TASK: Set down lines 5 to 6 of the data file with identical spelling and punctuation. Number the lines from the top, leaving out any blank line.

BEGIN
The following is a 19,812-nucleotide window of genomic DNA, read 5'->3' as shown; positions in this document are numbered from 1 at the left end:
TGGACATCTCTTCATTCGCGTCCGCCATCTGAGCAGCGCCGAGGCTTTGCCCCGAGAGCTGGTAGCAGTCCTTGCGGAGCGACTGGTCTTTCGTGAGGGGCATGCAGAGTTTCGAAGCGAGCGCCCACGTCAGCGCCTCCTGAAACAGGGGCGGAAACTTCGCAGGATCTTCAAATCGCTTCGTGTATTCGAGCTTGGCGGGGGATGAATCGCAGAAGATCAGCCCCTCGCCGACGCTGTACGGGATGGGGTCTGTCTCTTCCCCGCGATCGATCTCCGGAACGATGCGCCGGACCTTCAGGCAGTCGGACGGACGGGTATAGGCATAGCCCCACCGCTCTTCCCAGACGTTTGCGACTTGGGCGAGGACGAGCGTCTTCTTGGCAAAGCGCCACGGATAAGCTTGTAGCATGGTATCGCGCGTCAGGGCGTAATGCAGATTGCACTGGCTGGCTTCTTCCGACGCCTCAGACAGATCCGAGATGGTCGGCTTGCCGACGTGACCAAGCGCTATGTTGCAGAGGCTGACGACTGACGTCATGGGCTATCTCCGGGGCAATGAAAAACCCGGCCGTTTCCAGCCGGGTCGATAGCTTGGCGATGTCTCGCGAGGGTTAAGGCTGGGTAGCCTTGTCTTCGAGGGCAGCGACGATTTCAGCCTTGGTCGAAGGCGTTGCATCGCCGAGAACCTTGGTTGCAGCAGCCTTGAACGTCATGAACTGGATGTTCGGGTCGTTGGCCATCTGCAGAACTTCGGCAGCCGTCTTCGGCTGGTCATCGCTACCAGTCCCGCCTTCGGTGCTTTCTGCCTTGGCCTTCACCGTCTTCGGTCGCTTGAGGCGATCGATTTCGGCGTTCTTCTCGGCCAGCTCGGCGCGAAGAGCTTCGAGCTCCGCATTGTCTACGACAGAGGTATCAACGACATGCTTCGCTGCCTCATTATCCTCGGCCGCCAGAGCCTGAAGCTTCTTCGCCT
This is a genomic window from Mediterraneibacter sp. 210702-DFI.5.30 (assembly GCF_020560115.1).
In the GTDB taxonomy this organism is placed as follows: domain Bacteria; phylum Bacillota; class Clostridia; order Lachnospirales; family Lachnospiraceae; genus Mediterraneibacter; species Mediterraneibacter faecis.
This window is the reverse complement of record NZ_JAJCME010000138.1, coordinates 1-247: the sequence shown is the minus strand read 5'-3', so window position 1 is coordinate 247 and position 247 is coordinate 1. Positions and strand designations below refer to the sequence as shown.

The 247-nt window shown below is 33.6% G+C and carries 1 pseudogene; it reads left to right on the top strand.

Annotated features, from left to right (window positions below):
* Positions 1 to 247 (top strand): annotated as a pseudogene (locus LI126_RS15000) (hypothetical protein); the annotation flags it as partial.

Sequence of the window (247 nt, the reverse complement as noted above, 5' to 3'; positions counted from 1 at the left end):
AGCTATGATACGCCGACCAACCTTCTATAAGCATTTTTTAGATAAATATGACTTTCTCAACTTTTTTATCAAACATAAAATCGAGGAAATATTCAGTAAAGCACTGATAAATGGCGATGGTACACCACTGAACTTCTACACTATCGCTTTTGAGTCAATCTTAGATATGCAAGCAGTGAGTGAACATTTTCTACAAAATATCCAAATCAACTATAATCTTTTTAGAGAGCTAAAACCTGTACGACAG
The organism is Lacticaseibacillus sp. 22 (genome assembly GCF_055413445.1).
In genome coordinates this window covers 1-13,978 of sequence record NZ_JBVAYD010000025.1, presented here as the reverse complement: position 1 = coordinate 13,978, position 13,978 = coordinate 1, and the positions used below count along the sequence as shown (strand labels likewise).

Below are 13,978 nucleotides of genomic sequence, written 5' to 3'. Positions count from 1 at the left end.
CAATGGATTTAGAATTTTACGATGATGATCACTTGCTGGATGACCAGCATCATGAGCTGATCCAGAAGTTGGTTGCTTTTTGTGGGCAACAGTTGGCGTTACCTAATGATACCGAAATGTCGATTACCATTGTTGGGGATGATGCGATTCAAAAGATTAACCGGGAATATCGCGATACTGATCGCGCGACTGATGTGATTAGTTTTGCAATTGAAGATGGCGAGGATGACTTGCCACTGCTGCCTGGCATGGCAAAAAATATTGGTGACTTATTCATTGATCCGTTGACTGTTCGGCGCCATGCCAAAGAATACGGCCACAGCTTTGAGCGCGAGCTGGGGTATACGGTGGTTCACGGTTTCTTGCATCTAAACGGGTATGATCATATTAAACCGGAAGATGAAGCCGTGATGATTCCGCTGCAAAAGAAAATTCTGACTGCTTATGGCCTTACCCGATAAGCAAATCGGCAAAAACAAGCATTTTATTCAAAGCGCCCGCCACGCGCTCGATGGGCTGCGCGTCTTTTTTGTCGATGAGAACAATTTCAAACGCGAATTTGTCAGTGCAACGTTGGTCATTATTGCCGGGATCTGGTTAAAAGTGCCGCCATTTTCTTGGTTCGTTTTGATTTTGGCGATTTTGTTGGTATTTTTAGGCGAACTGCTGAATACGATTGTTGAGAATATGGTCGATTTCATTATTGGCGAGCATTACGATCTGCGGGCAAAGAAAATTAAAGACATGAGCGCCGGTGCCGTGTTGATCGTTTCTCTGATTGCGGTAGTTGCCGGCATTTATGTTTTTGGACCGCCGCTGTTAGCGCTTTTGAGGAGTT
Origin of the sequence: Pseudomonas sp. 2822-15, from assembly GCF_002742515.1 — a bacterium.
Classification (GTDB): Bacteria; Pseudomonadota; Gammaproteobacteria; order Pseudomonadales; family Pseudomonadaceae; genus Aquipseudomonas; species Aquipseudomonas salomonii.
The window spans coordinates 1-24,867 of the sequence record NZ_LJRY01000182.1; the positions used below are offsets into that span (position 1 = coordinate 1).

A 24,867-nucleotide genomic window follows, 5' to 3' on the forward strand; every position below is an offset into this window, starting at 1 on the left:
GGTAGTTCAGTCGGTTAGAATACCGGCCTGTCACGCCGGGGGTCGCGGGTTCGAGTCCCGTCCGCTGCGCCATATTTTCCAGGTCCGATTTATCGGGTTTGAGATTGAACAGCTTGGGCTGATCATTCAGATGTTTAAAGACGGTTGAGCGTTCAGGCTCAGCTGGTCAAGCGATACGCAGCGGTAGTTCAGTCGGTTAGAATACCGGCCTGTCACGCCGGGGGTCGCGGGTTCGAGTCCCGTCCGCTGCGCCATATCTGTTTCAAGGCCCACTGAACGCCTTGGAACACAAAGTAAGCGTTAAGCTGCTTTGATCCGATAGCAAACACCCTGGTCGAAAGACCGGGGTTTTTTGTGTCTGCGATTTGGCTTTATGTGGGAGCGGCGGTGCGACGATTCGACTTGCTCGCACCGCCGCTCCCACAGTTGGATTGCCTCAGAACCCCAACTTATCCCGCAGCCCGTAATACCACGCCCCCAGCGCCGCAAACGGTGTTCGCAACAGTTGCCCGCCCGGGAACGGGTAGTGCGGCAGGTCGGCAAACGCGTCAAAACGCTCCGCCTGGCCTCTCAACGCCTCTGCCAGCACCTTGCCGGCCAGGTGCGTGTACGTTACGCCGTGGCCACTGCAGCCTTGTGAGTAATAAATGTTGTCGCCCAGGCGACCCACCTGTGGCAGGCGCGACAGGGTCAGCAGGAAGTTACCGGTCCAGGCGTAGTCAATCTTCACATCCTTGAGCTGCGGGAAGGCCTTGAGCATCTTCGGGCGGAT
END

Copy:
This window is the reverse complement of record NZ_JAJCME010000138.1, coordinates 1-247: the sequence shown is the minus strand read 5'-3', so window position 1 is coordinate 247 and position 247 is coordinate 1. Positions and strand designations below refer to the sequence as shown.

The 247-nt window shown below is 33.6% G+C and carries 1 pseudogene; it reads left to right on the top strand.